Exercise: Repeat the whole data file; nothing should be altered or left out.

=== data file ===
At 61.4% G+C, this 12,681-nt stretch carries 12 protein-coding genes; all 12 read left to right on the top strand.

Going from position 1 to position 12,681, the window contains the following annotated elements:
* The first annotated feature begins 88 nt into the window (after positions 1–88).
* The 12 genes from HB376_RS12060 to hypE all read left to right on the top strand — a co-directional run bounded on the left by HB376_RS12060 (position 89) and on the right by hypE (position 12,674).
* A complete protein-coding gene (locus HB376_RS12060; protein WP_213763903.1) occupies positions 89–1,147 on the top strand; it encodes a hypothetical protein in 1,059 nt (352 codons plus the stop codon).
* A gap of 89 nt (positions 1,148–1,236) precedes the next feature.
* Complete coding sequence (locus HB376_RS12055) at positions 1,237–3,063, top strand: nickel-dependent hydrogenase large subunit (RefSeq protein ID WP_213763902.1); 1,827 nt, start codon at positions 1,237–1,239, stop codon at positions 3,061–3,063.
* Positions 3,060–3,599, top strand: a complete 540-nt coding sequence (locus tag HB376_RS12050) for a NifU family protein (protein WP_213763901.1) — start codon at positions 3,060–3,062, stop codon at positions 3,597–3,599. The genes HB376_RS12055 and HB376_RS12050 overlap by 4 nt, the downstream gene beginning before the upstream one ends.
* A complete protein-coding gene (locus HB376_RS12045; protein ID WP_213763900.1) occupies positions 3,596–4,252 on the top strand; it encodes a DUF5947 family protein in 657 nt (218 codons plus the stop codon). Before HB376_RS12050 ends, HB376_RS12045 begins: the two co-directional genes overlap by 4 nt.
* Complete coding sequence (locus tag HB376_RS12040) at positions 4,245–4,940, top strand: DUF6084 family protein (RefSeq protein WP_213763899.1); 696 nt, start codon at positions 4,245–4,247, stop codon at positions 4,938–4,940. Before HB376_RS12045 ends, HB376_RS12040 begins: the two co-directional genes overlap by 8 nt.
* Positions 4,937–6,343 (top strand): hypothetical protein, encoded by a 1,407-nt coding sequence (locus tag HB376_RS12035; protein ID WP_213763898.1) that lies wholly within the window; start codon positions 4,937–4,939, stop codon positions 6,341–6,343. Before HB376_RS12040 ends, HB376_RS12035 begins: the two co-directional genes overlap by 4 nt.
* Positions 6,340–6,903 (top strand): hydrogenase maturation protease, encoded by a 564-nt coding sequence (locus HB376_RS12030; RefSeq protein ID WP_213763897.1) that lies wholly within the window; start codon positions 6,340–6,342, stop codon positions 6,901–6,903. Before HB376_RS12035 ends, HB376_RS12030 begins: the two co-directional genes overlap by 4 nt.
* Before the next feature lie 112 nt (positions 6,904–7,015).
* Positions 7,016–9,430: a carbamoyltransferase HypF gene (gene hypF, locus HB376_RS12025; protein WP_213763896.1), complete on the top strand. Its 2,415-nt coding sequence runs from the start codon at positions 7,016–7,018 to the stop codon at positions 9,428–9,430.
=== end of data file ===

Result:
At 61.4% G+C, this 12,681-nt stretch carries 12 protein-coding genes; all 12 read left to right on the top strand.

Going from position 1 to position 12,681, the window contains the following annotated elements:
* The first annotated feature begins 88 nt into the window (after positions 1–88).
* The 12 genes from HB376_RS12060 to hypE all read left to right on the top strand — a co-directional run bounded on the left by HB376_RS12060 (position 89) and on the right by hypE (position 12,674).
* A complete protein-coding gene (locus HB376_RS12060; protein WP_213763903.1) occupies positions 89–1,147 on the top strand; it encodes a hypothetical protein in 1,059 nt (352 codons plus the stop codon).
* A gap of 89 nt (positions 1,148–1,236) precedes the next feature.
* Complete coding sequence (locus HB376_RS12055) at positions 1,237–3,063, top strand: nickel-dependent hydrogenase large subunit (RefSeq protein ID WP_213763902.1); 1,827 nt, start codon at positions 1,237–1,239, stop codon at positions 3,061–3,063.
* Positions 3,060–3,599, top strand: a complete 540-nt coding sequence (locus tag HB376_RS12050) for a NifU family protein (protein WP_213763901.1) — start codon at positions 3,060–3,062, stop codon at positions 3,597–3,599. The genes HB376_RS12055 and HB376_RS12050 overlap by 4 nt, the downstream gene beginning before the upstream one ends.
* A complete protein-coding gene (locus HB376_RS12045; protein ID WP_213763900.1) occupies positions 3,596–4,252 on the top strand; it encodes a DUF5947 family protein in 657 nt (218 codons plus the stop codon). Before HB376_RS12050 ends, HB376_RS12045 begins: the two co-directional genes overlap by 4 nt.
* Complete coding sequence (locus tag HB376_RS12040) at positions 4,245–4,940, top strand: DUF6084 family protein (RefSeq protein WP_213763899.1); 696 nt, start codon at positions 4,245–4,247, stop codon at positions 4,938–4,940. Before HB376_RS12045 ends, HB376_RS12040 begins: the two co-directional genes overlap by 8 nt.
* Positions 4,937–6,343 (top strand): hypothetical protein, encoded by a 1,407-nt coding sequence (locus tag HB376_RS12035; protein ID WP_213763898.1) that lies wholly within the window; start codon positions 4,937–4,939, stop codon positions 6,341–6,343. Before HB376_RS12040 ends, HB376_RS12035 begins: the two co-directional genes overlap by 4 nt.
* Positions 6,340–6,903 (top strand): hydrogenase maturation protease, encoded by a 564-nt coding sequence (locus HB376_RS12030; RefSeq protein ID WP_213763897.1) that lies wholly within the window; start codon positions 6,340–6,342, stop codon positions 6,901–6,903. Before HB376_RS12035 ends, HB376_RS12030 begins: the two co-directional genes overlap by 4 nt.
* Before the next feature lie 112 nt (positions 6,904–7,015).
* Positions 7,016–9,430: a carbamoyltransferase HypF gene (gene hypF, locus HB376_RS12025; protein WP_213763896.1), complete on the top strand. Its 2,415-nt coding sequence runs from the start codon at positions 7,016–7,018 to the stop codon at positions 9,428–9,430.